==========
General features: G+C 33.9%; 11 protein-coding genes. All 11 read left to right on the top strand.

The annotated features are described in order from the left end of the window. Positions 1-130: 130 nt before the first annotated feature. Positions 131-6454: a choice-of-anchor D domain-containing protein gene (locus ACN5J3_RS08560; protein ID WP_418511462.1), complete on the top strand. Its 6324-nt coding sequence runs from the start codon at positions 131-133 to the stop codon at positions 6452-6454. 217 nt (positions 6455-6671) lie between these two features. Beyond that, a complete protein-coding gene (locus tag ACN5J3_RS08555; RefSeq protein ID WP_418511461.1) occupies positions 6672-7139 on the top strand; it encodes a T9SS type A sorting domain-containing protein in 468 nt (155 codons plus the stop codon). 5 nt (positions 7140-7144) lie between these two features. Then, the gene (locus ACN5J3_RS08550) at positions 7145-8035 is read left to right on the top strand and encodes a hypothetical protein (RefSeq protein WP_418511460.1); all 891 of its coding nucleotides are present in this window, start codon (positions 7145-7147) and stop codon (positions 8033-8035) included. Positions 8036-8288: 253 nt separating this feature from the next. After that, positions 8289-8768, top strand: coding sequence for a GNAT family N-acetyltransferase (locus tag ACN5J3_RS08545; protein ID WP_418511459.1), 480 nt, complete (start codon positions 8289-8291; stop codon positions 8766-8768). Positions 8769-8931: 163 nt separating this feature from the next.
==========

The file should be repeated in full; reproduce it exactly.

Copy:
General features: G+C 33.9%; 11 protein-coding genes. All 11 read left to right on the top strand.

The annotated features are described in order from the left end of the window. Positions 1-130: 130 nt before the first annotated feature. Positions 131-6454: a choice-of-anchor D domain-containing protein gene (locus ACN5J3_RS08560; protein ID WP_418511462.1), complete on the top strand. Its 6324-nt coding sequence runs from the start codon at positions 131-133 to the stop codon at positions 6452-6454. 217 nt (positions 6455-6671) lie between these two features. Beyond that, a complete protein-coding gene (locus tag ACN5J3_RS08555; RefSeq protein ID WP_418511461.1) occupies positions 6672-7139 on the top strand; it encodes a T9SS type A sorting domain-containing protein in 468 nt (155 codons plus the stop codon). 5 nt (positions 7140-7144) lie between these two features. Then, the gene (locus ACN5J3_RS08550) at positions 7145-8035 is read left to right on the top strand and encodes a hypothetical protein (RefSeq protein WP_418511460.1); all 891 of its coding nucleotides are present in this window, start codon (positions 7145-7147) and stop codon (positions 8033-8035) included. Positions 8036-8288: 253 nt separating this feature from the next. After that, positions 8289-8768, top strand: coding sequence for a GNAT family N-acetyltransferase (locus tag ACN5J3_RS08545; protein ID WP_418511459.1), 480 nt, complete (start codon positions 8289-8291; stop codon positions 8766-8768). Positions 8769-8931: 163 nt separating this feature from the next.